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Cpl. Micah Snead Cars, trucks, boats and trailers growing moss around their wheels will soon be towed if owners do not find a solution, according to the Provost Marshal's Office.

Photo by Cpl. Micah Snead

Fightertown's abandoned vehicles have bulls-eyes

6 May 2005 | Cpl. Micah Snead

Abandoned vehicles have a bulls-eye on their hoods and owners are now being given notice to deal with the problem.

Cars, trucks, boats and trailers growing moss around their wheels will soon be towed, if owners do not find a solution, according to the Provost Marshal’s Office.

Parking lots are not a storage area for vehicles. The military policemen have to tow the orphans, if their owners do not handle the situation, according to Gunnery Sgt. Randy L Walz, traffic accident investigation chief, PMO, Marine Corps Air Station Beaufort and Marine Corps Recruit Depot Parris Island.

“Personnel leave their vehicles or boats for various reasons,” Walz said. “For example, permanent change of station, temporary additional duty, deployments, or they just do not want them anymore and do not know where to put them. Currently we have quite a few vehicles on the Air Station and on Parris Island that fit into this category.”

Vehicles can be abandoned for a significant amount of time before PMO steps in, but there are typical hot spots for the discarded automobiles, according to Walz.

“Generally speaking, there is not a specific time table, but if PMO sees the vehicle registration or base decal expired and cob webs attached from the ground to the vehicle or boat, there is a pretty good indication that it may have been abandoned,” Walz said. “The biggest problems seem to be around the barracks and work section parking lots.”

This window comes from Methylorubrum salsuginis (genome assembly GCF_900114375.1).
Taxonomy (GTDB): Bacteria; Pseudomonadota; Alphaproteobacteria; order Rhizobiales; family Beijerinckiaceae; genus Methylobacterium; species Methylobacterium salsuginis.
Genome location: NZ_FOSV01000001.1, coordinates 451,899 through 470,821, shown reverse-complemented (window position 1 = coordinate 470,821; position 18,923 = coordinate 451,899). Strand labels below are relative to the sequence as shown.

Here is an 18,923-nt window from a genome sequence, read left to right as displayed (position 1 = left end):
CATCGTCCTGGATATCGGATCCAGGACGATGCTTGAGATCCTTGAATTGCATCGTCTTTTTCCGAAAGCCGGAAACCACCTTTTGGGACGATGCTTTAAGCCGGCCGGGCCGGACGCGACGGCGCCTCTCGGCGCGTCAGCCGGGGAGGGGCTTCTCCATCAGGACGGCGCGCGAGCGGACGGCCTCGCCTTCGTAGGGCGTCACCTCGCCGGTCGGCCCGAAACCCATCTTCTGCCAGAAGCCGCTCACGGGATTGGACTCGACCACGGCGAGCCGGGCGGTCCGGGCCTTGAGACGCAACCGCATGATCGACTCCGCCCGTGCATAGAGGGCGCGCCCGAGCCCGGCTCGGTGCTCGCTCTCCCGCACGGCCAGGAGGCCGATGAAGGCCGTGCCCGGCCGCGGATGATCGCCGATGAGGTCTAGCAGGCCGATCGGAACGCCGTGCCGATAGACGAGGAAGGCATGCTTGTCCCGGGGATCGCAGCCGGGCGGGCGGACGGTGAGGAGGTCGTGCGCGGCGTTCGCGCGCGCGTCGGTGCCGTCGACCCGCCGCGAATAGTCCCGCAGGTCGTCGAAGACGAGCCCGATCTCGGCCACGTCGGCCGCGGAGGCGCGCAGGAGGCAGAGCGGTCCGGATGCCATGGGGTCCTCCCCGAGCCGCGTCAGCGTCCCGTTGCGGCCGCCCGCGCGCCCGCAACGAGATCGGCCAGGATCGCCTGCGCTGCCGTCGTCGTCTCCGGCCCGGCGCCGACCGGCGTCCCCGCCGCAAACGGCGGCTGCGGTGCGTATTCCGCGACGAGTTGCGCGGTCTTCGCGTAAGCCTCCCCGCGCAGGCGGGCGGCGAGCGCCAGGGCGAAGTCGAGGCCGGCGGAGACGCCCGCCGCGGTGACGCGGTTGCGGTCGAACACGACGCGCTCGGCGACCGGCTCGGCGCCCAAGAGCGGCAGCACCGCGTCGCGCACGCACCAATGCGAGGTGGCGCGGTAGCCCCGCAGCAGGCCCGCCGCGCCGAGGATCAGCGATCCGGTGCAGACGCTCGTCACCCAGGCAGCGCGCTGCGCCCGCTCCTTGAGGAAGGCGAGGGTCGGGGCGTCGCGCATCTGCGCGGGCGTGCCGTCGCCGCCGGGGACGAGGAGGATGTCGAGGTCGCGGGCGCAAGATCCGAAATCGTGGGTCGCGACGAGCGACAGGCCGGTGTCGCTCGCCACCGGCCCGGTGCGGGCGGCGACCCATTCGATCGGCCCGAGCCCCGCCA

Parking lots are not car graveyards for junk vehicles. Personnel with military orders are afforded proper storage through the Traffic Management Office, according to Walz.

“The owners are supposed to take the vehicle with them if they leave, or in case of a deployment, they need to contact TMO and put the vehicle in the deployment lot,” Walz said.

Instead of immediately towing the vehicles, military policemen give the owner several opportunities to make a plan for removing their property, according to Walz.

“PMO will put an abandoned vehicle notice on the vehicle or boat,” Walz said. “The owner will then have to contact PMO and let me know what they plan to do with it. If they do not contact me, I will attempt to contact the legal owner by phone, in person and/or by certified mail.

“If the individual is deployed, I will attempt to contact a unit representative and have them move the vehicle to the TMO deployment lot. The last resort is for me to contact a local towing company and they will be happy to tow the vehicle off of the Air Station or Parris Island. The owner will then have to pay all towing fees to include the daily storage fees. This can get very expensive very fast.”

From that point, possession of the vehicle is left for the owner and towing company to decide. The Provost Marshal’s Office is now taking steps to rid the Air Station and Recruit Depot of all abandoned vehicles, according to Walz.

“We have already started identifying vehicles with abandoned vehicle notices, so if someone has one or is watching a vehicle they need to get it moved,” Walz said. “Or, I will end up moving it for them.”

Following the regulations on vehicle storage can help personnel avoid a headache and a hit to the wallet, according to Walz.

“A little prior planning on the owner’s part can alleviate a whole lot of time, effort and money on everyone’s part,” Walz said.

For more information, call PMO at 228-7007.